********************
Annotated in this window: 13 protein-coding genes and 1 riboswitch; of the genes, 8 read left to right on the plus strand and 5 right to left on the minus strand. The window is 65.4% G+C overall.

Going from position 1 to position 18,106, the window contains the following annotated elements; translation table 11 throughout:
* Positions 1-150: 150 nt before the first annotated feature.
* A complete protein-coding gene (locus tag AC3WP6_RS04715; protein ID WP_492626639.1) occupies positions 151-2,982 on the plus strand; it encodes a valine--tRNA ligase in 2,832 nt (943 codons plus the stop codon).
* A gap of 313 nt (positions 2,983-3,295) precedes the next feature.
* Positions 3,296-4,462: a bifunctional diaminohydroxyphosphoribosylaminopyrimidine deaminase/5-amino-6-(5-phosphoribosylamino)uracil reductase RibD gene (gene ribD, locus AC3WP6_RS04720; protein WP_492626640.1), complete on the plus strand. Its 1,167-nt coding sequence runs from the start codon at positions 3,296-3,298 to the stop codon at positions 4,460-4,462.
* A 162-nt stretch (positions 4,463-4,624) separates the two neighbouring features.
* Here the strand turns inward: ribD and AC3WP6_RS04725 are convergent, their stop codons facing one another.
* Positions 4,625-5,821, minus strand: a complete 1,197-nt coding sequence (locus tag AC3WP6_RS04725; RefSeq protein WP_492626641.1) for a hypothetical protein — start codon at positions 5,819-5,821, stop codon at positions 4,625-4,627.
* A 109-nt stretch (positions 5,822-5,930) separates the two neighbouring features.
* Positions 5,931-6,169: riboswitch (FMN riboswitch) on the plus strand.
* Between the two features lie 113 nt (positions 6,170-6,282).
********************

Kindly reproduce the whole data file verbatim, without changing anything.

Annotated in this window: 13 protein-coding genes and 1 riboswitch; of the genes, 8 read left to right on the plus strand and 5 right to left on the minus strand. The window is 65.4% G+C overall.

Going from position 1 to position 18,106, the window contains the following annotated elements; translation table 11 throughout:
* Positions 1-150: 150 nt before the first annotated feature.
* A complete protein-coding gene (locus tag AC3WP6_RS04715; protein ID WP_492626639.1) occupies positions 151-2,982 on the plus strand; it encodes a valine--tRNA ligase in 2,832 nt (943 codons plus the stop codon).
* A gap of 313 nt (positions 2,983-3,295) precedes the next feature.
* Positions 3,296-4,462: a bifunctional diaminohydroxyphosphoribosylaminopyrimidine deaminase/5-amino-6-(5-phosphoribosylamino)uracil reductase RibD gene (gene ribD, locus AC3WP6_RS04720; protein WP_492626640.1), complete on the plus strand. Its 1,167-nt coding sequence runs from the start codon at positions 3,296-3,298 to the stop codon at positions 4,460-4,462.
* A 162-nt stretch (positions 4,463-4,624) separates the two neighbouring features.
* Here the strand turns inward: ribD and AC3WP6_RS04725 are convergent, their stop codons facing one another.
* Positions 4,625-5,821, minus strand: a complete 1,197-nt coding sequence (locus tag AC3WP6_RS04725; RefSeq protein WP_492626641.1) for a hypothetical protein — start codon at positions 5,819-5,821, stop codon at positions 4,625-4,627.
* A 109-nt stretch (positions 5,822-5,930) separates the two neighbouring features.
* Positions 5,931-6,169: riboswitch (FMN riboswitch) on the plus strand.
* Between the two features lie 113 nt (positions 6,170-6,282).